PATRICK Angus Butcher Anthony, affectionately known as “Paba”, was born on August 6, 1947. For the past 50 years, his life’s work has been that of a cultural missionary working at developing parishes in Saint Lucia and the region with many other virtual communities globally.
Born in Castries, Saint Lucia, he was educated in Saint Lucia (Methodist Primary Schools, St. Mary’s College), Mount St. Benedict Seminary (Trinidad and Tobago) and the United States where he completed his Master’s Degree. His doctorate on the work of Derek Walcott was completed with the University of the West Indies, St. Augustine. He was ordained priest on August 6, 1972 and founded the Folk Research Centre (FRC) in 1973.
Throughout his life, he served in numerous capacities in the Catholic Church, undertook research and teaching on religion and culture and published/produced numerous works. Among the awards he has received are Monsignor – Cappelani di SuaSantita, in August 1984, and the Saint Lucia Cross, in February 2000.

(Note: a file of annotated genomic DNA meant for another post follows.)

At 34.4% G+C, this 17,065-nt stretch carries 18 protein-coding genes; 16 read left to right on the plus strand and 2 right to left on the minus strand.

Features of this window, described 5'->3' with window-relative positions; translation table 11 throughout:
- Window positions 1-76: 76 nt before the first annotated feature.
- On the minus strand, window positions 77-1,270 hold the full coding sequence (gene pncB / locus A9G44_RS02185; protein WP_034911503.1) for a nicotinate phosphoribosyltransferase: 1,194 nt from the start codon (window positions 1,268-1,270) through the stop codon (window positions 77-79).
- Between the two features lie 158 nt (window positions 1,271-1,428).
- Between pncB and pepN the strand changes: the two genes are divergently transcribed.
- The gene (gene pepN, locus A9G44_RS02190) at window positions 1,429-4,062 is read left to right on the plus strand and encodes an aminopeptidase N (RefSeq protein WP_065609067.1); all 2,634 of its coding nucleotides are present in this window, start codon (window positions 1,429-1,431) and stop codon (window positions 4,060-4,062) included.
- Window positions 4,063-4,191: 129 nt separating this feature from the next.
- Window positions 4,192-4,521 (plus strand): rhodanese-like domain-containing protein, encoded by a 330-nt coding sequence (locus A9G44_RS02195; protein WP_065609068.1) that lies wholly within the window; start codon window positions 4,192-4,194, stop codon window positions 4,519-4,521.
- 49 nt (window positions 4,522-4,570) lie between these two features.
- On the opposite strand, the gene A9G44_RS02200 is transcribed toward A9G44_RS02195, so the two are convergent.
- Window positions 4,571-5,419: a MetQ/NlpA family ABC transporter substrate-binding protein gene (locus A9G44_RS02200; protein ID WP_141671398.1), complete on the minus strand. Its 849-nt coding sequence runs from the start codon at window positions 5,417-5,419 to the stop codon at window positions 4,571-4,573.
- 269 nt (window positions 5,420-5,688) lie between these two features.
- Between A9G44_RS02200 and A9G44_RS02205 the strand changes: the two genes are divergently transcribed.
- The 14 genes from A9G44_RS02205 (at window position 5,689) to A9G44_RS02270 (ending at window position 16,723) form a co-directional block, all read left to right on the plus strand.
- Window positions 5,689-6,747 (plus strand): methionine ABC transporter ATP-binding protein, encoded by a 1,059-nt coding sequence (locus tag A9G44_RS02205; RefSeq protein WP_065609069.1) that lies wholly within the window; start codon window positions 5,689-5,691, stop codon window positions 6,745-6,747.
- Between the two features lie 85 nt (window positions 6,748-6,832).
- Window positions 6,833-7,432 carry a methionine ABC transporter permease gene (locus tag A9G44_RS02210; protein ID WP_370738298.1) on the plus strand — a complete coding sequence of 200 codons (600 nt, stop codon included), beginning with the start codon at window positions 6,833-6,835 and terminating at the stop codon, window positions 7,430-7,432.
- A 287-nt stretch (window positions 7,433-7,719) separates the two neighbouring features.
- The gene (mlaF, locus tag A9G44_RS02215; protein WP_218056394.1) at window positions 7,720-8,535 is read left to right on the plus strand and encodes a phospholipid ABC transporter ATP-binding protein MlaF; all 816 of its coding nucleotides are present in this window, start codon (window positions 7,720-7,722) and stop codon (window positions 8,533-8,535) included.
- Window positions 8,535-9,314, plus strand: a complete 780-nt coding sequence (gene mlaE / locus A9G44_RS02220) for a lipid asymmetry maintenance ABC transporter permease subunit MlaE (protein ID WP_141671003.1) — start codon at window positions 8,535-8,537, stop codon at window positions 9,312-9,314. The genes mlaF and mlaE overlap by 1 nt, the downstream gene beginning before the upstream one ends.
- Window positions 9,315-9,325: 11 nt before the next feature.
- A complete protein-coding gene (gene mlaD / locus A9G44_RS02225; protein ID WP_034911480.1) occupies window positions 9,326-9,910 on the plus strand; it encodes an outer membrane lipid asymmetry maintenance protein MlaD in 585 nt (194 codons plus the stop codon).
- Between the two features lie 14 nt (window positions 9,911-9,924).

A former director of the Archdiocesan Pastoral Centre, Saint Lucia, Anthony holds a Master’s Degree in Theology from Catholic Theological Union in Chicago and a Doctorate from the English Department of the University of the West Indies, Trinidad.
A theologian, cultural activist and communications specialist, Msgr. Anthony – apart from founding the FRC – also founded the St. Lucy’s Home (Saint Lucia) for the rehabilitation of street people; the Jubilee Trust Fund (Saint Lucia) and the George Odlum Fund for Creative Artists.
He is a founding member of the Catholic Conference on Theology in the Caribbean Today, an editor of Theology in the Caribbean Today (proceedings of that annual conference), as well as a founding member of the Association of Diocesan Clergy of the Province of Castries. Since 1980, he has been the editor of the Catholic Chronicle (the monthly newspaper of the Catholic Church in Saint Lucia) and is a member of the Eastern Caribbean Press Council (ECPC).
In 2013, Msgr. Anthony was declared a national cultural hero by the FRC. In 2017, the FRC was renamed the Msgr. Anthony Folk Research Centre in his honour.